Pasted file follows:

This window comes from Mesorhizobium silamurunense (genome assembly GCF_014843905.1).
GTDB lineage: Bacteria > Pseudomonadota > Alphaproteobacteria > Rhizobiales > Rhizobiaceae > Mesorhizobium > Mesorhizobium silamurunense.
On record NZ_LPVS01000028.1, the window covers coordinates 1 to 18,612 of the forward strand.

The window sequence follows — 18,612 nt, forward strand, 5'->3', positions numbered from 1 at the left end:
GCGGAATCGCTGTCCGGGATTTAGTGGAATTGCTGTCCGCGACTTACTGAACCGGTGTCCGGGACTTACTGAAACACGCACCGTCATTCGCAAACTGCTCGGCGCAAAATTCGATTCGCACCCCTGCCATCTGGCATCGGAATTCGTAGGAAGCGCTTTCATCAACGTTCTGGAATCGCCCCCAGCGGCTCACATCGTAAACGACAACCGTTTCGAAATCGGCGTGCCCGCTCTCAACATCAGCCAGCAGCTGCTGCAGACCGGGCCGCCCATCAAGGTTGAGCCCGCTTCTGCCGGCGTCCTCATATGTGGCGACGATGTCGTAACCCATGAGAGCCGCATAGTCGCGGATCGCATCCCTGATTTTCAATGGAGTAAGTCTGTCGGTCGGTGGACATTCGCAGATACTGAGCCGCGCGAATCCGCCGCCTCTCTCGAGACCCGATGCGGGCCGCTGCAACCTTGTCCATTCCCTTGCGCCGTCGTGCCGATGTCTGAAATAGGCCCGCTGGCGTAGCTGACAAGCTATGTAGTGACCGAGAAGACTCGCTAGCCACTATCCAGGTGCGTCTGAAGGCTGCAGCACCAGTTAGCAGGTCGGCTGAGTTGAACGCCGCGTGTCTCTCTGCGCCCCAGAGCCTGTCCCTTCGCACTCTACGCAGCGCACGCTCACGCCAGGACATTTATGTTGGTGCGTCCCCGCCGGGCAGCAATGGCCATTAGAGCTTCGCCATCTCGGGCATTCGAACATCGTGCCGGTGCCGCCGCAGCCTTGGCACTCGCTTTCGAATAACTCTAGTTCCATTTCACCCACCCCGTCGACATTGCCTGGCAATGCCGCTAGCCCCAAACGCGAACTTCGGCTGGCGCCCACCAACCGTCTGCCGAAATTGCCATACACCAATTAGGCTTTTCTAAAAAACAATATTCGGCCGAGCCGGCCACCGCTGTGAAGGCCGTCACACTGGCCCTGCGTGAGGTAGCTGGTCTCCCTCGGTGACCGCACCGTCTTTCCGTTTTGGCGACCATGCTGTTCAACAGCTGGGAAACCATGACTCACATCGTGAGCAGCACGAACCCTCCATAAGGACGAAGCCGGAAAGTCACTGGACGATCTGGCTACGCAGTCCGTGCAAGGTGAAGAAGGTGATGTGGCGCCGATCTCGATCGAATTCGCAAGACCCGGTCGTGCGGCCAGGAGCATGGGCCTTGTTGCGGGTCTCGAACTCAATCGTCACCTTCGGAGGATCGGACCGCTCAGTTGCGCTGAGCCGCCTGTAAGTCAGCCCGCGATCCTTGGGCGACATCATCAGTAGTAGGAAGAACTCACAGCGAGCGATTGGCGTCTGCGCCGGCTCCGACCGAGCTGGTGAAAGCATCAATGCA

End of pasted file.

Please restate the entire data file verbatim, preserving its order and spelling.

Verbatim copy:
This window comes from Mesorhizobium silamurunense (genome assembly GCF_014843905.1).
GTDB lineage: Bacteria > Pseudomonadota > Alphaproteobacteria > Rhizobiales > Rhizobiaceae > Mesorhizobium > Mesorhizobium silamurunense.
On record NZ_LPVS01000028.1, the window covers coordinates 1 to 18,612 of the forward strand.

The window sequence follows — 18,612 nt, forward strand, 5'->3', positions numbered from 1 at the left end:
GCGGAATCGCTGTCCGGGATTTAGTGGAATTGCTGTCCGCGACTTACTGAACCGGTGTCCGGGACTTACTGAAACACGCACCGTCATTCGCAAACTGCTCGGCGCAAAATTCGATTCGCACCCCTGCCATCTGGCATCGGAATTCGTAGGAAGCGCTTTCATCAACGTTCTGGAATCGCCCCCAGCGGCTCACATCGTAAACGACAACCGTTTCGAAATCGGCGTGCCCGCTCTCAACATCAGCCAGCAGCTGCTGCAGACCGGGCCGCCCATCAAGGTTGAGCCCGCTTCTGCCGGCGTCCTCATATGTGGCGACGATGTCGTAACCCATGAGAGCCGCATAGTCGCGGATCGCATCCCTGATTTTCAATGGAGTAAGTCTGTCGGTCGGTGGACATTCGCAGATACTGAGCCGCGCGAATCCGCCGCCTCTCTCGAGACCCGATGCGGGCCGCTGCAACCTTGTCCATTCCCTTGCGCCGTCGTGCCGATGTCTGAAATAGGCCCGCTGGCGTAGCTGACAAGCTATGTAGTGACCGAGAAGACTCGCTAGCCACTATCCAGGTGCGTCTGAAGGCTGCAGCACCAGTTAGCAGGTCGGCTGAGTTGAACGCCGCGTGTCTCTCTGCGCCCCAGAGCCTGTCCCTTCGCACTCTACGCAGCGCACGCTCACGCCAGGACATTTATGTTGGTGCGTCCCCGCCGGGCAGCAATGGCCATTAGAGCTTCGCCATCTCGGGCATTCGAACATCGTGCCGGTGCCGCCGCAGCCTTGGCACTCGCTTTCGAATAACTCTAGTTCCATTTCACCCACCCCGTCGACATTGCCTGGCAATGCCGCTAGCCCCAAACGCGAACTTCGGCTGGCGCCCACCAACCGTCTGCCGAAATTGCCATACACCAATTAGGCTTTTCTAAAAAACAATATTCGGCCGAGCCGGCCACCGCTGTGAAGGCCGTCACACTGGCCCTGCGTGAGGTAGCTGGTCTCCCTCGGTGACCGCACCGTCTTTCCGTTTTGGCGACCATGCTGTTCAACAGCTGGGAAACCATGACTCACATCGTGAGCAGCACGAACCCTCCATAAGGACGAAGCCGGAAAGTCACTGGACGATCTGGCTACGCAGTCCGTGCAAGGTGAAGAAGGTGATGTGGCGCCGATCTCGATCGAATTCGCAAGACCCGGTCGTGCGGCCAGGAGCATGGGCCTTGTTGCGGGTCTCGAACTCAATCGTCACCTTCGGAGGATCGGACCGCTCAGTTGCGCTGAGCCGCCTGTAAGTCAGCCCGCGATCCTTGGGCGACATCATCAGTAGTAGGAAGAACTCACAGCGAGCGATTGGCGTCTGCGCCGGCTCCGACCGAGCTGGTGAAAGCATCAATGCA